Developers Tackle Workflow Issues

Whatever you call it–workflow management, digital-asset management, media-independent production–it's the final frontier of electronic publishing and a hot topic at industry trade shows: the ability to integrate print and Web production seamlessly into automated workflows.

Two factors are driving the interest in workflow management: growing business opportunities and the emergence of the Web as a new publishing medium. A mere 15 years after Apple and Adobe launched the desktop publishing revolution, software and hardware developers have addressed almost every individual need of graphics professionals. We have great tools for vector illustration, image editing, page layout, and print and Web production. However, the technologies that allow us to use these tools within an integrated production environment are still in their infancy.

Meanwhile, publishers are learning that efficient production systems are crucial if they want to take full advantage of the Web, and this means sharing print and online resources in a logical manner. However, few publishers have truly productive setups: most are still using separate workflows for print and online media, or implement Web production as an afterthought to print.

A handful of developers have addressed these problems by introducing workflow systems built around a flexible media database. All media elements–drawings, photos, page layouts, HTML documents, animations, audio and video clips–are stored in the database; from there users can quickly deploy them in print or online. These systems also incorporate project-management functions, allowing you to track each item's status.

Unique Challenges

Unfortunately, workflow management does not lend itself to "one size fits all" products. Each publishing operation is unique, and implementing a productive workflow system is both expensive and time-consuming, often requiring outside assistance. In some cases, these systems must incorporate information from areas of a company not associated with graphics production. For example, catalog producers might want to link their publishing software with inventory-tracking systems.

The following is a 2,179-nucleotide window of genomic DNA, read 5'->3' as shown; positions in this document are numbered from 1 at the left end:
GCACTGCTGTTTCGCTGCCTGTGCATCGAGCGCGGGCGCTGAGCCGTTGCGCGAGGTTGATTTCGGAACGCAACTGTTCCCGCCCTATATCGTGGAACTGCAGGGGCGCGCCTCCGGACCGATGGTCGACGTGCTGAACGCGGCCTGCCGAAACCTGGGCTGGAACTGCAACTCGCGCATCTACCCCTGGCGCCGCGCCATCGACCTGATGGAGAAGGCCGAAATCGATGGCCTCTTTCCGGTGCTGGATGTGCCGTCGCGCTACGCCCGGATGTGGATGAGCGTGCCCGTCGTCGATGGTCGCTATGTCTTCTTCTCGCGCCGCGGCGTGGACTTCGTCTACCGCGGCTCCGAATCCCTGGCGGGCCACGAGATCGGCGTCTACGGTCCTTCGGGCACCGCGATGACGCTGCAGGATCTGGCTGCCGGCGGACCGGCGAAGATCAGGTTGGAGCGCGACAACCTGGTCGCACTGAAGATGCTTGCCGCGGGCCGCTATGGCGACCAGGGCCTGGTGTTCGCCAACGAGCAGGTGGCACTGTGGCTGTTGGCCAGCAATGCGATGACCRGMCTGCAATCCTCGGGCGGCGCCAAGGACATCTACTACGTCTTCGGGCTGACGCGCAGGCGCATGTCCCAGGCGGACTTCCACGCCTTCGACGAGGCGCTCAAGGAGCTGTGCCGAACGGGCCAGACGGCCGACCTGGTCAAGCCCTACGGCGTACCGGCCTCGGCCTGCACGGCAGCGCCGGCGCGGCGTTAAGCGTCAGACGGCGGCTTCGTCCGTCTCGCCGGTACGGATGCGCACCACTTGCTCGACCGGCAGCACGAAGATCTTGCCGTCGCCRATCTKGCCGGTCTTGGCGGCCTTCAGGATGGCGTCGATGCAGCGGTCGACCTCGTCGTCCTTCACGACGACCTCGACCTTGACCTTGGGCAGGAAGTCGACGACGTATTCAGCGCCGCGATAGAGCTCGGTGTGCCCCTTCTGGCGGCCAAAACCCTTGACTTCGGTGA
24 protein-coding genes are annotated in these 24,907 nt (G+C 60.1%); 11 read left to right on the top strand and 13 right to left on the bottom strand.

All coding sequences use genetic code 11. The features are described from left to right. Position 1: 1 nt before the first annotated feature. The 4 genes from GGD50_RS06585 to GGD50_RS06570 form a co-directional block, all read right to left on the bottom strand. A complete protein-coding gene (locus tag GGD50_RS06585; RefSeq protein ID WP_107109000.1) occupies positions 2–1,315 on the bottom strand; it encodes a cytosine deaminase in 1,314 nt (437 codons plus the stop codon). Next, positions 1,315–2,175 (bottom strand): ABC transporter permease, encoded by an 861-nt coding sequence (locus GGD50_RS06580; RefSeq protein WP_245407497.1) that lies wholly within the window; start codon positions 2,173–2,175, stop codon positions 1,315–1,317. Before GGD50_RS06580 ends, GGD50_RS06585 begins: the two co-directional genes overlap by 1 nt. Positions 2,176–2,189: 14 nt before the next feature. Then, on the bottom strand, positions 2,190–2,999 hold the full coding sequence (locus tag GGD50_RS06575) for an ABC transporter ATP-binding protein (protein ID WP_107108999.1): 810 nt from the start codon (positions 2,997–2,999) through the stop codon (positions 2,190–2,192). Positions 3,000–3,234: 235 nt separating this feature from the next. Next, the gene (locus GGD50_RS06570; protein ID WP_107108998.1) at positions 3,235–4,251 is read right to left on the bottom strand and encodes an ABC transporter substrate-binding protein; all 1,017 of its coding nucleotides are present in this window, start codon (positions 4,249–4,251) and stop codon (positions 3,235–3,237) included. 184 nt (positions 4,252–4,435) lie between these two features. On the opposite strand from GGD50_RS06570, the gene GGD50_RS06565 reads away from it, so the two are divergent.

Most currently available workflow products target big corporations, which typically have substantial information-management needs along with the resources required to implement customized systems. The developers often function as system integrators, coming into a company and configuring their software to meet that customer's particular needs.

Even then, the systems have limitations. For example, many publishers make last-minute changes directly in a QuarkXPress page layout–but without a lot of custom programming, there's no easy way to make the central database reflect those changes.

Enter the Titans

Now that Quark and Adobe Systems are throwing their energies behind the issue, it's more likely that we'll see workable solutions for these print-related bottlenecks.

Of the two, Quark has had the most to say on the subject. Last year, the company announced the Quark Digital Media System (QuarkDMS), which uses an Oracle database to manage text, graphics, and other design elements. Quark plans to release the software within the next several months. By the end of the year, the company plans to offer a product that integrates QuarkDMS with the Quark Publishing System, an editorial management system based on QuarkXPress.

Adobe has offered few details about its own workflow-management system, code-named Stilton. However, the company's new InDesign software, with its flexible plug-in architecture, is ideally suited for integration with custom publishing systems. Several developers of magazine and newspaper systems have already announced plans to incorporate InDesign. Adobe is also continuing work on the GoLive Web Publishing System, which it acquired early this year as part of its GoLive purchase.

The workflow systems from Quark and Adobe won't necessarily be appropriate for smaller businesses. However, given the extensibility of QuarkXPress and InDesign, plus the current plethora of inexpensive media databases, there should be plenty of opportunities for developers to step in with scaled-down applications.

Mac Impact

Within large corporations, the move to automated workflows could have ominous implications for the Mac. Even now, Mac-based designers in many companies feel pressure to switch to the Wintel platform. As they implement integrated publishing systems, IT managers might think they have even greater incentive to force a switch.

On the other hand, many of the current workflow-management systems do use platform-agnostic Web browsers as their primary client interface, and the Mac retains its advantage as the preferred computer choice for design and publishing. During a conference session at the recent Seybold Boston show, Kevin Hannon of Sotheby's recalled that he tried to implement a "PC only" policy when he took over the auctioneer's publishing operations, only to reverse his position when he discovered how difficult it was to attract PC-savvy designers.

August 1999 page: 27

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